Buried Credits, a column that deep dives into the IMDB pages of favorite actors, directors, and writers to find their lost, forgotten or unknown film and TV credits, continues this week with works featuring Aidan Gillen.
Directed and Written by Simon Blake
Like his character in Photo First, Aidan Gillen’s Tom is another talented but unknown photographer. The driving force of Still, however, is Tom’s grief over the death of his son. Divorced from his wife, Rachel (Amanda Mealing), but on good enough terms that they visit his grave together, the direction in this film is phenomenal, using mid to wide shots with cinematography to draw attention to the setting without resorting to coded imagery. No hardened color palette, to reflect a destructive environment, is necessary to figure out that this is a bad part of London. Youth gang activity is prominent and, at a job taking school photos, Tom meets Jimmy (Joseph Duffy), whose older brother, like his son, has been recently killed.
Still shows restraint in playing out their relationship and in many ways I admire that choice. It’s more realistic to have Tom be someone who passes through Jimmy’s life, than a life-changing mentor, and the clichés that would’ve come from trying to turn Jimmy into a surrogate son for the one Tom lost, while nice in Hallmark movies, would’ve been false here. The material is great, though, and what Still chooses to focus on instead has its flaws.
Shortly after talking to Jimmy, Tom starts being targeted at his home by kids in the neighborhood. It’s never clear exactly why, or if there is a reason, but the pranks escalate until to call them pranks is generous. These are threats but threats that are immediately put into perspective when Tom’s girlfriend is gang raped. Characters respond quietly. The trauma of this violence is treated with the proper gravity but it shouldn’t have been a plot point at all. In a movie already dealing with the murder of two children, to add in such a horrible assault feels tacked on to ignite a response. There aren’t enough conversations around the crimes young adults start out committing. By jumping to one of the worst case scenarios, there can be no conversation. You have to be on Tom’s side, and the film makes way for its extreme, dark ending. A movie ending, and not in a good way, instead of all this built-up tension leading to an emotional response by Tom, it produces a horrible physical one.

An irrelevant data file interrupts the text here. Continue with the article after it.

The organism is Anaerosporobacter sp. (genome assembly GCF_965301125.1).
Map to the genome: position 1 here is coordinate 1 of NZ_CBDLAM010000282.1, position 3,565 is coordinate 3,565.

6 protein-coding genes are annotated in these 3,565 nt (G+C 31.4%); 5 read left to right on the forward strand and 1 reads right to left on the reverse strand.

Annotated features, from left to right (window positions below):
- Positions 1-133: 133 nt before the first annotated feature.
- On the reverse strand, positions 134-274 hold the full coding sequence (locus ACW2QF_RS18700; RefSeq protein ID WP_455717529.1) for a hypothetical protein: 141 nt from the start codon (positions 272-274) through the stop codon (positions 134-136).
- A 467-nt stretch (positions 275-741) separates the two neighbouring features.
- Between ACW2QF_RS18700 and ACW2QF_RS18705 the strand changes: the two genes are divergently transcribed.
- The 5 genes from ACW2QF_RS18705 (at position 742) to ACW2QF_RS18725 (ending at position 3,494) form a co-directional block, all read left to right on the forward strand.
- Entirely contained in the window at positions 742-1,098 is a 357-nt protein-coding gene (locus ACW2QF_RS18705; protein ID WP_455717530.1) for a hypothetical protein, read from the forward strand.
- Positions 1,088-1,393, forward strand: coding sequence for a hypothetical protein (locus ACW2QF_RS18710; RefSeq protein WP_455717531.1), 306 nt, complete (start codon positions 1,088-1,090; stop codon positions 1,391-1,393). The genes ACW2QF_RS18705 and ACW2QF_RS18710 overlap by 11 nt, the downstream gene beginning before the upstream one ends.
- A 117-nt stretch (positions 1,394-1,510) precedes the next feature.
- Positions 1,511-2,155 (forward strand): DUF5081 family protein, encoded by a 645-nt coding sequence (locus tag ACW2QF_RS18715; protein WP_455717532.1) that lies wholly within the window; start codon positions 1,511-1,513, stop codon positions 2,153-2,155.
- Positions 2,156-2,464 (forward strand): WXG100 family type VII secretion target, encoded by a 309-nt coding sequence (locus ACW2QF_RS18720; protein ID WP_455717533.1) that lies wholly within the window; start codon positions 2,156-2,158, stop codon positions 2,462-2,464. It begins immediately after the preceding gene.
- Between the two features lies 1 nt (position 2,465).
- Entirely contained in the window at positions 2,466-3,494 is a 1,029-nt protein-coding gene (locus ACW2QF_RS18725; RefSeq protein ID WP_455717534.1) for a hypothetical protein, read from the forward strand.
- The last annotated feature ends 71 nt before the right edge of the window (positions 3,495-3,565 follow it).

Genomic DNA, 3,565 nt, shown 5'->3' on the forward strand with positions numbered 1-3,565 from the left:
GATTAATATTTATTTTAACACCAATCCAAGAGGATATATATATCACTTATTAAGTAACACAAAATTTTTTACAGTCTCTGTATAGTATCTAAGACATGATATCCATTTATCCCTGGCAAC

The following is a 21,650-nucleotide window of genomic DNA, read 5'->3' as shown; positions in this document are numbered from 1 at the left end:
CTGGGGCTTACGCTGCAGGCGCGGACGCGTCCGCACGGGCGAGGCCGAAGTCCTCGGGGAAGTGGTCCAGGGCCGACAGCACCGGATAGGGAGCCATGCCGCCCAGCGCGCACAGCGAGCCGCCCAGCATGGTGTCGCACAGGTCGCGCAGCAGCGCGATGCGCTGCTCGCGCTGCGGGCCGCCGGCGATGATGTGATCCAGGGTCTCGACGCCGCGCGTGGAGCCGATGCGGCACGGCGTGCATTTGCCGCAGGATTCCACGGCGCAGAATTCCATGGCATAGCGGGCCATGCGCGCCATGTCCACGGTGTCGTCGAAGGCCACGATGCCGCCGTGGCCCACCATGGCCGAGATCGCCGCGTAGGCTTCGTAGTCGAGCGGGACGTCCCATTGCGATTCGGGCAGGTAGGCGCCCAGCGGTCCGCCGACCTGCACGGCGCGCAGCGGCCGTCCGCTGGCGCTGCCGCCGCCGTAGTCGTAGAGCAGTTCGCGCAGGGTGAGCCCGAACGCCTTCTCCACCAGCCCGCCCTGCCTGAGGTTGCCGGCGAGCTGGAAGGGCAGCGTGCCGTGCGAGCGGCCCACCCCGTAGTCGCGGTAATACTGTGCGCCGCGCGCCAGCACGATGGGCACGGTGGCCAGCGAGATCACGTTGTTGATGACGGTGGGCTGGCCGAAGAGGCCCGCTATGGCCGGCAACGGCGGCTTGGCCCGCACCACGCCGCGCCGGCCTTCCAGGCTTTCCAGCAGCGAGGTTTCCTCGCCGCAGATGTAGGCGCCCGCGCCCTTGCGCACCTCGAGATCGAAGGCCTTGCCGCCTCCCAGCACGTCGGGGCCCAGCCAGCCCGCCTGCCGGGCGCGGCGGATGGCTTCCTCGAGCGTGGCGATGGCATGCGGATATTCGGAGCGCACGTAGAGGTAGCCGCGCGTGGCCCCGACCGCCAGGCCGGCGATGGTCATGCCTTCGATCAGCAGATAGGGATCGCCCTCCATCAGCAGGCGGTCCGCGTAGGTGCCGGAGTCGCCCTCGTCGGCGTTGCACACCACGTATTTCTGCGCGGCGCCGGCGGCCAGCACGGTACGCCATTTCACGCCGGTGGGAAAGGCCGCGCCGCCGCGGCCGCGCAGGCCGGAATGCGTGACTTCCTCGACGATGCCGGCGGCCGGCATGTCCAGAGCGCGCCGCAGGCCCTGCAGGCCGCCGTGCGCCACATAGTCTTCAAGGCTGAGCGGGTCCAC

Verdict: Not Sure
There’s another, more introspective version of Still that would’ve been buried treasure and you can see that potential in Tom’s interactions with Jimmy, or the characterization of one of Tom’s “pranksters,” when alone from the rest of his crew. Stylistically, it’s beautiful. The direction the movie goes plot-wise is disappointing.
Check back tomorrow for a look at Aidan Gillen’s performance in a film about photography and trying to preserve the past.